If The Shack is filtered for orthodoxy, it wasn’t filtered very well.  I don’t say that as an attack but as a compliment. The story is genuine. The questions, the pain and the tears are real.

The movie, based on the book by William Paul Young, tells the story of a man stricken with grief over the abduction and murder of his young daughter who receives a strange invitation to visit the Shack where her daughter’s killer had stayed. He accepts the invitation and, at the shack, he encounters God, asks some of his own questions and is guided through a process of healing and release.

Inevitably, there has been controversy around this book, and there will be around the movie. Because it presents a Christian message, it will be rejected on both sides; both for presenting truth claims that people don’t like and for not being Christian enough. It’s a no-win situation, but here are some of the controversies/complaints the movie will set off, and my response to them.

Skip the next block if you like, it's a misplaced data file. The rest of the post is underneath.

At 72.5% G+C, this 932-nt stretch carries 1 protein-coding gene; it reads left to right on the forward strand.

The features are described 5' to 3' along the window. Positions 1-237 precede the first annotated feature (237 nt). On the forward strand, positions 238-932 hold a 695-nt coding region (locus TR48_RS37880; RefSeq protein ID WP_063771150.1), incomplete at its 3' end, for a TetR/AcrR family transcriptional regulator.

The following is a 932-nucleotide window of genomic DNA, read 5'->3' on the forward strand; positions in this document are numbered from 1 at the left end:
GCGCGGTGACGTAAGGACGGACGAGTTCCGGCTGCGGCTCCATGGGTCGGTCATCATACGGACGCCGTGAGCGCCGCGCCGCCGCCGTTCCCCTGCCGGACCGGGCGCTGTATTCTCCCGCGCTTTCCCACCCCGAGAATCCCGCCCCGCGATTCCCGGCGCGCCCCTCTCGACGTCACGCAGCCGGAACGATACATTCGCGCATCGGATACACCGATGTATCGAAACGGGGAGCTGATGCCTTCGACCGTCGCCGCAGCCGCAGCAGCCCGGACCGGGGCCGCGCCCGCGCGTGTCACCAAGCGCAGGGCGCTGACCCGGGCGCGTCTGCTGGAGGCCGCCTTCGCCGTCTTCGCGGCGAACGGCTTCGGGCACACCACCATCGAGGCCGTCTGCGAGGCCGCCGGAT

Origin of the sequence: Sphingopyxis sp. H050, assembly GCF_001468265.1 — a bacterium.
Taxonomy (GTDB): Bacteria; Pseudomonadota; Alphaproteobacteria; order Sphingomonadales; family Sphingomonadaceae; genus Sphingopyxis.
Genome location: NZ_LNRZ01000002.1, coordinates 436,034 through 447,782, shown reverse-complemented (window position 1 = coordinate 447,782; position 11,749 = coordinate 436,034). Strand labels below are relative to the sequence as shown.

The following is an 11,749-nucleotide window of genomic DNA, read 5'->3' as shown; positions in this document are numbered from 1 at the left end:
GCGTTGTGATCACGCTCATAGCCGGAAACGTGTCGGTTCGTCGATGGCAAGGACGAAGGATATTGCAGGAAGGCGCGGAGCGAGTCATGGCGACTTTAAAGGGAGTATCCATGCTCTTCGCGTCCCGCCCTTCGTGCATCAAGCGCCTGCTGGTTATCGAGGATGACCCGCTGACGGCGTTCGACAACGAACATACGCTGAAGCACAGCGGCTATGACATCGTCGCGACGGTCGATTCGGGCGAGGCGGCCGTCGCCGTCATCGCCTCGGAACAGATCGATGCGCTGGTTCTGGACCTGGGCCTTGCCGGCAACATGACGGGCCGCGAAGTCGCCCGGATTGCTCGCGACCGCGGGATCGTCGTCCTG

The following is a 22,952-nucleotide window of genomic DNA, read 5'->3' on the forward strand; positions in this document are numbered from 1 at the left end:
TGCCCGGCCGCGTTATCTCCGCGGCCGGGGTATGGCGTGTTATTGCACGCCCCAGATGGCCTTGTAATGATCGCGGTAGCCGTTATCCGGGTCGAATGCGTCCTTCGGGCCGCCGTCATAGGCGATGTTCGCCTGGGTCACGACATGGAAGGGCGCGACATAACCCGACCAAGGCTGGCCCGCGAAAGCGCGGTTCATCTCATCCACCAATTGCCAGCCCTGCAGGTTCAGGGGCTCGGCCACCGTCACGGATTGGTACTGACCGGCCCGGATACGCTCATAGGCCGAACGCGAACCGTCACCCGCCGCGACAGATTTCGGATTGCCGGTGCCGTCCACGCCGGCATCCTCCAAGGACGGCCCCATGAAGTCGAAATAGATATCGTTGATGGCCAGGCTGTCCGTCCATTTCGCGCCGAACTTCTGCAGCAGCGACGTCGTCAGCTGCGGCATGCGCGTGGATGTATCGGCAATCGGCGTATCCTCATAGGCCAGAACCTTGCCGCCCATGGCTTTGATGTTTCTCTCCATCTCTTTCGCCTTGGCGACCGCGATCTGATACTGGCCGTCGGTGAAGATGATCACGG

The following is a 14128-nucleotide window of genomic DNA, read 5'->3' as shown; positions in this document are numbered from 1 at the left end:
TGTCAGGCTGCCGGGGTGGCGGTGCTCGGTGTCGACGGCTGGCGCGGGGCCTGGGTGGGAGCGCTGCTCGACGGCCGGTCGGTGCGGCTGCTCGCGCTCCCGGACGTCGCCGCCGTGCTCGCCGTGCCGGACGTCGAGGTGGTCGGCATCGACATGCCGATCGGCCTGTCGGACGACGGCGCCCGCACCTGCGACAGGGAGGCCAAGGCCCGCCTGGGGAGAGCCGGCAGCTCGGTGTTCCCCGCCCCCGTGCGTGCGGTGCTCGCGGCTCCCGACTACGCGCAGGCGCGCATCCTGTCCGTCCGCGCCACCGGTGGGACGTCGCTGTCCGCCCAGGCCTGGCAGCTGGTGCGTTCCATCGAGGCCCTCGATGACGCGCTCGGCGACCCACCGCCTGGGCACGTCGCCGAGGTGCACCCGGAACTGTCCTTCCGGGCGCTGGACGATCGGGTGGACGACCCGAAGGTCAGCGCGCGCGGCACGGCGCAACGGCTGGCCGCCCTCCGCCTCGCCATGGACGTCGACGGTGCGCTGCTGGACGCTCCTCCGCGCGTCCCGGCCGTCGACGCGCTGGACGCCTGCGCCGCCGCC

The portrayal of God – The most vocal controversy around the film is the presentation of God as a black woman, and later as a First Nations man (played by Canadian Oneida actor Graham Greene). God is also addressed by the seemingly non-reverent title of Papa. There are elements of racism behind the objections to these portrayals, but they are also connected to another problem the film seeks to address. We should broaden our palette so that we can see majestic and revered figures portrayed by actors that aren’t just white men, but we also need to deepen our understanding of God so that we can see God as weak, humble and different from us.